Achieving Effective Micro-Lecturing using Micro-Tutorials and Micro-Learning-Patterns

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Commonwealth of Learning (COL)

PCF10 Sub-theme: Inspiring Innovations // The traditional micro-lecturing process consists of a micro-lecture followed by an assignment. The complete micro-lecturing process aims to impart understanding skills to students. According to Bloom's taxonomy, the prime objective of a lecturing process is to nurture students' memorization, understanding and application skills. However, due to short lecturing time, micro-lectures often fail to impart application and memorization skills to students. Can we design a micro-lecturing process capable of imparting all three skills to students? This research uses micro-tutorials and micro-learning patterns (MLP) to address this problem. This research explains how the traditional micro-lecturing process can be modified using micro-tutorials and MLP's to enhance students' all three skills simultaneously. // A micro-lecture aims to explain a topic. On the other hand, MLP's provide a systematic way to (a) understand a topic, (b) memorize essential elements associated with the topic and (c) allow learners to apply the gathered knowledge to solve associated problems. These MLP's are implemented using an ordered triplet consisting of micro-lectures, micro-tutorials, and assignments. In this ordered triplet, micro-tutorials are sandwiched between micro-lectures and assignments. So, this ordered triplet can be considered as the modified version of the traditional micro-lecturing process. This modified micro-lecturing process nurtures students' all three skills simultaneously. This happens because, in the modified micro-lecturing process, a micro-lecture explains a topic, nourishing students' understanding skills. This micro-lecture also provides pointers concerning different application areas associated with the topic. Micro-Tutorials uses these pointers to enhance students' application and memorization skills. At the same time, assignments help students to practice and apply their skills to solve different sets of problems. // To prove the validity of our proposed approach, we floated a twenty-day-long 'C' programming course for 62 registered students. We used the modified micro-lecturing process to teach registered students and observed excellent results. For example, we observed a hike of more than 25% in students' problem-solving, application and programming skills. We strongly believe that this research help educators to design pedagogically effective micro-lectures and micro-lecturing systems. // Paper ID 7228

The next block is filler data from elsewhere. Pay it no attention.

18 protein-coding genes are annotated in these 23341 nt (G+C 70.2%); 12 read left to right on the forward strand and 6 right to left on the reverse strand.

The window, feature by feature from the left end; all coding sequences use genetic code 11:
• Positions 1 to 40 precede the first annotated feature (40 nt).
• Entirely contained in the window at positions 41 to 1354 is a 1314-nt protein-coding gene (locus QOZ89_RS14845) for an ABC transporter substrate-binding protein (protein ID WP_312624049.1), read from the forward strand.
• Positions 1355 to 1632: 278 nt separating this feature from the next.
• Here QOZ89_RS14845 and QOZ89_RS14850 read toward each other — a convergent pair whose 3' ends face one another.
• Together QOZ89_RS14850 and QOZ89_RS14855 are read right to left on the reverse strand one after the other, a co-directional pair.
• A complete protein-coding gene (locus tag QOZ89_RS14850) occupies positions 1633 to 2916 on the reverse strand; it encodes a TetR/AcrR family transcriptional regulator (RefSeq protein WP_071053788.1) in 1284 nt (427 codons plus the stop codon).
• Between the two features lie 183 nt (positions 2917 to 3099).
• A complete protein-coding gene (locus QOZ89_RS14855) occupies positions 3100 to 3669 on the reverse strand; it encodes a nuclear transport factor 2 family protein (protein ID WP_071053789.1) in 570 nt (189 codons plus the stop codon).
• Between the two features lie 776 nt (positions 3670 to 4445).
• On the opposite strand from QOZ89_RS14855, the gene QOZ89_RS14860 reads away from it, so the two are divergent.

Course Delivery,Course Design,Microlearning